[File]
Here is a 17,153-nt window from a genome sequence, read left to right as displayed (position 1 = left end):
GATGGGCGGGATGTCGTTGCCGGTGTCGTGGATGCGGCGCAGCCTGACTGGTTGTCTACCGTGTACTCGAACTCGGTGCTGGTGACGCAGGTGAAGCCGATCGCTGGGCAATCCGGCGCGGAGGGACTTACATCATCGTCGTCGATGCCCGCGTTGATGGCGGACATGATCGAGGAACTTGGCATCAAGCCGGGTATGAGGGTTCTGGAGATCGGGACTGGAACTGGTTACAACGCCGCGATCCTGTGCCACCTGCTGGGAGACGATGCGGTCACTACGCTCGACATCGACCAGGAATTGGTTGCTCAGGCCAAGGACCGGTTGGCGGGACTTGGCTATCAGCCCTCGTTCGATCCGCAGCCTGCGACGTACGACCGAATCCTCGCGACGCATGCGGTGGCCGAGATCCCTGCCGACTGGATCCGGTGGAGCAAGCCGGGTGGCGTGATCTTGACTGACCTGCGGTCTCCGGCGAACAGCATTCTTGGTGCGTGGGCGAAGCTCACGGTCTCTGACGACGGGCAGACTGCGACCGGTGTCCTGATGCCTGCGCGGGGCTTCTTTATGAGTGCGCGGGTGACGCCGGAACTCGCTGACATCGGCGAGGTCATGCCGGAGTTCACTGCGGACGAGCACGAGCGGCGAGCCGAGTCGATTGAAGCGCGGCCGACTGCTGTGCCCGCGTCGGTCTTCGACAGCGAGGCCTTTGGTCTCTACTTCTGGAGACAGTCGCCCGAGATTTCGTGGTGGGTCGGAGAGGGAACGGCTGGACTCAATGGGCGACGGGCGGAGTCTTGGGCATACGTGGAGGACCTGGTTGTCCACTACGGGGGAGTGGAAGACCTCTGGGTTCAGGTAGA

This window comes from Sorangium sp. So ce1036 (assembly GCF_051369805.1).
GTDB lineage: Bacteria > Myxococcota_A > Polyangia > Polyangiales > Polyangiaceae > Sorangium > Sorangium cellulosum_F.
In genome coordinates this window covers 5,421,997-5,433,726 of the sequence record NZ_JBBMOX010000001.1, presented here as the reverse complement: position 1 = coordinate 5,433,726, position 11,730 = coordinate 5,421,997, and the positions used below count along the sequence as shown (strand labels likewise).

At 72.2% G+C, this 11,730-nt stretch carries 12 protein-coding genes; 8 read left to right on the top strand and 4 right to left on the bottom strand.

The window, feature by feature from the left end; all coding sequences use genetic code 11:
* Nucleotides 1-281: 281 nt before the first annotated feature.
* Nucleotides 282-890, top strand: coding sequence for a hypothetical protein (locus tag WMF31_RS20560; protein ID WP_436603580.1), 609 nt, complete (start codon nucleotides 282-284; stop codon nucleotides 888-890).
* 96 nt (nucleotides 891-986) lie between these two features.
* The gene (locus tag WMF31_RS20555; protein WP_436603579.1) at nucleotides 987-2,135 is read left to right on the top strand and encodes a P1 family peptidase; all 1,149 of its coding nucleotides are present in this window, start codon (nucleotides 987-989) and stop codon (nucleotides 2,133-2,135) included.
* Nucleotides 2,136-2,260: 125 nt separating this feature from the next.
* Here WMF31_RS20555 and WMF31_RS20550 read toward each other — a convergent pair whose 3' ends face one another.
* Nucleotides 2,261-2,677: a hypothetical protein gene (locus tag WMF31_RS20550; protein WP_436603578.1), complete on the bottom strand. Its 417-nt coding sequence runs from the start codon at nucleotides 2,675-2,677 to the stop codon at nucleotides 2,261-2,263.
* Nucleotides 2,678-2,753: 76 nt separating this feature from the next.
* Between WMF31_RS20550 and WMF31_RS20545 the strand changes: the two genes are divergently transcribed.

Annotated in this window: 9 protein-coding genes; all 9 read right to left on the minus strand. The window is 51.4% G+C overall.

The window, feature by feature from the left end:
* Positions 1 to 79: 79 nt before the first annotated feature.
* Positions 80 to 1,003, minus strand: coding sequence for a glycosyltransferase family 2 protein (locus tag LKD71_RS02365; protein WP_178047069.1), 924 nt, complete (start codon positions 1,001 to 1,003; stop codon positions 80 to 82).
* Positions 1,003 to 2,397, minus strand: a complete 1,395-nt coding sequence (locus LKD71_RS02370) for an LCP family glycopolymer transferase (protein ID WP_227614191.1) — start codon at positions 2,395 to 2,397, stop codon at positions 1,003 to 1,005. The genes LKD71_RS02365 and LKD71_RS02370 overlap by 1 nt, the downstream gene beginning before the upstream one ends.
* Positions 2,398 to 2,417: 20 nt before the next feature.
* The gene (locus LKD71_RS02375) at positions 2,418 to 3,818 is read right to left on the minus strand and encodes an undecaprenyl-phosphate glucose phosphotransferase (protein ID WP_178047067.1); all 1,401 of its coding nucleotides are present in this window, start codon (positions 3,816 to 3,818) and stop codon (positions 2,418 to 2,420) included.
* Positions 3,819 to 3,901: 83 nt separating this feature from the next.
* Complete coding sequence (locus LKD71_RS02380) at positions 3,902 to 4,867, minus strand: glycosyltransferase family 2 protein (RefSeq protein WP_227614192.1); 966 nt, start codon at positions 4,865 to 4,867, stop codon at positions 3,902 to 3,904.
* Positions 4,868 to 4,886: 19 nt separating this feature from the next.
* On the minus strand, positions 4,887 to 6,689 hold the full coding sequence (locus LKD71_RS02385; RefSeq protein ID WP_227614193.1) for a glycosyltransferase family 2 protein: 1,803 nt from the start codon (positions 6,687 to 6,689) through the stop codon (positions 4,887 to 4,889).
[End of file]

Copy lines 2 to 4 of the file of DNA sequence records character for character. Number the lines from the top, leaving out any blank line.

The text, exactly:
GATGGGCGGGATGTCGTTGCCGGTGTCGTGGATGCGGCGCAGCCTGACTGGTTGTCTACCGTGTACTCGAACTCGGTGCTGGTGACGCAGGTGAAGCCGATCGCTGGGCAATCCGGCGCGGAGGGACTTACATCATCGTCGTCGATGCCCGCGTTGATGGCGGACATGATCGAGGAACTTGGCATCAAGCCGGGTATGAGGGTTCTGGAGATCGGGACTGGAACTGGTTACAACGCCGCGATCCTGTGCCACCTGCTGGGAGACGATGCGGTCACTACGCTCGACATCGACCAGGAATTGGTTGCTCAGGCCAAGGACCGGTTGGCGGGACTTGGCTATCAGCCCTCGTTCGATCCGCAGCCTGCGACGTACGACCGAATCCTCGCGACGCATGCGGTGGCCGAGATCCCTGCCGACTGGATCCGGTGGAGCAAGCCGGGTGGCGTGATCTTGACTGACCTGCGGTCTCCGGCGAACAGCATTCTTGGTGCGTGGGCGAAGCTCACGGTCTCTGACGACGGGCAGACTGCGACCGGTGTCCTGATGCCTGCGCGGGGCTTCTTTATGAGTGCGCGGGTGACGCCGGAACTCGCTGACATCGGCGAGGTCATGCCGGAGTTCACTGCGGACGAGCACGAGCGGCGAGCCGAGTCGATTGAAGCGCGGCCGACTGCTGTGCCCGCGTCGGTCTTCGACAGCGAGGCCTTTGGTCTCTACTTCTGGAGACAGTCGCCCGAGATTTCGTGGTGGGTCGGAGAGGGAACGGCTGGACTCAATGGGCGACGGGCGGAGTCTTGGGCATACGTGGAGGACCTGGTTGTCCACTACGGGGGAGTGGAAGACCTCTGGGTTCAGGTAGA

This window comes from Sorangium sp. So ce1036 (assembly GCF_051369805.1).
GTDB lineage: Bacteria > Myxococcota_A > Polyangia > Polyangiales > Polyangiaceae > Sorangium > Sorangium cellulosum_F.